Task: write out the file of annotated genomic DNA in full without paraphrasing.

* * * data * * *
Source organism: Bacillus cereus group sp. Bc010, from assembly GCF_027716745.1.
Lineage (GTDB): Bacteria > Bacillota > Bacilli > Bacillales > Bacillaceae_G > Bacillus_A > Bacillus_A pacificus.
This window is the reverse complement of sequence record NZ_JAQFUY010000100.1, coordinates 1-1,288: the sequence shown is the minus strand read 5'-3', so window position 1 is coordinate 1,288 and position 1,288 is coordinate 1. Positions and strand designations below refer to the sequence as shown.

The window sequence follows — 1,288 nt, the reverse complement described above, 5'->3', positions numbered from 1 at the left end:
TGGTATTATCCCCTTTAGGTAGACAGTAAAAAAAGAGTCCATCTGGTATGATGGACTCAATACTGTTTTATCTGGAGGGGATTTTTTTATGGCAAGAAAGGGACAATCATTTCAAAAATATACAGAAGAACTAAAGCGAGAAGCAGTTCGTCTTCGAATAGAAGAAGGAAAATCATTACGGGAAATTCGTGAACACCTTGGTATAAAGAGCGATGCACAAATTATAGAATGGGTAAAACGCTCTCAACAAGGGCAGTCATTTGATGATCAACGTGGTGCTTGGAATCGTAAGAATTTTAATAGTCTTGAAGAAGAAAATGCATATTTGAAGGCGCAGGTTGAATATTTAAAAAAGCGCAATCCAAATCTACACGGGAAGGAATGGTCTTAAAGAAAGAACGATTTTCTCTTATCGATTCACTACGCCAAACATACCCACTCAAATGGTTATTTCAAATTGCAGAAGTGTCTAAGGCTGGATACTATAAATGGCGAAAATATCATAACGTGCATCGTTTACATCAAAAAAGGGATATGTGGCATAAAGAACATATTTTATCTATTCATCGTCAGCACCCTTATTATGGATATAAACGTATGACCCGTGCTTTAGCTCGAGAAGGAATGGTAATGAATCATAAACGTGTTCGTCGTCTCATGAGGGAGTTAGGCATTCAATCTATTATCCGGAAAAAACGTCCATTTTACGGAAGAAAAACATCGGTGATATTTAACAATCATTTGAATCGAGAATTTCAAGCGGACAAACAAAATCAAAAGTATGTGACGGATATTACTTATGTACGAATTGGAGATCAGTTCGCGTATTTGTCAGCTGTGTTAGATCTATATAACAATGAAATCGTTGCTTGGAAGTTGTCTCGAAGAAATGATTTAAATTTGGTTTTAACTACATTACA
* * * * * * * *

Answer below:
Source organism: Bacillus cereus group sp. Bc010, from assembly GCF_027716745.1.
Lineage (GTDB): Bacteria > Bacillota > Bacilli > Bacillales > Bacillaceae_G > Bacillus_A > Bacillus_A pacificus.
This window is the reverse complement of sequence record NZ_JAQFUY010000100.1, coordinates 1-1,288: the sequence shown is the minus strand read 5'-3', so window position 1 is coordinate 1,288 and position 1,288 is coordinate 1. Positions and strand designations below refer to the sequence as shown.

The window sequence follows — 1,288 nt, the reverse complement described above, 5'->3', positions numbered from 1 at the left end:
TGGTATTATCCCCTTTAGGTAGACAGTAAAAAAAGAGTCCATCTGGTATGATGGACTCAATACTGTTTTATCTGGAGGGGATTTTTTTATGGCAAGAAAGGGACAATCATTTCAAAAATATACAGAAGAACTAAAGCGAGAAGCAGTTCGTCTTCGAATAGAAGAAGGAAAATCATTACGGGAAATTCGTGAACACCTTGGTATAAAGAGCGATGCACAAATTATAGAATGGGTAAAACGCTCTCAACAAGGGCAGTCATTTGATGATCAACGTGGTGCTTGGAATCGTAAGAATTTTAATAGTCTTGAAGAAGAAAATGCATATTTGAAGGCGCAGGTTGAATATTTAAAAAAGCGCAATCCAAATCTACACGGGAAGGAATGGTCTTAAAGAAAGAACGATTTTCTCTTATCGATTCACTACGCCAAACATACCCACTCAAATGGTTATTTCAAATTGCAGAAGTGTCTAAGGCTGGATACTATAAATGGCGAAAATATCATAACGTGCATCGTTTACATCAAAAAAGGGATATGTGGCATAAAGAACATATTTTATCTATTCATCGTCAGCACCCTTATTATGGATATAAACGTATGACCCGTGCTTTAGCTCGAGAAGGAATGGTAATGAATCATAAACGTGTTCGTCGTCTCATGAGGGAGTTAGGCATTCAATCTATTATCCGGAAAAAACGTCCATTTTACGGAAGAAAAACATCGGTGATATTTAACAATCATTTGAATCGAGAATTTCAAGCGGACAAACAAAATCAAAAGTATGTGACGGATATTACTTATGTACGAATTGGAGATCAGTTCGCGTATTTGTCAGCTGTGTTAGATCTATATAACAATGAAATCGTTGCTTGGAAGTTGTCTCGAAGAAATGATTTAAATTTGGTTTTAACTACATTACA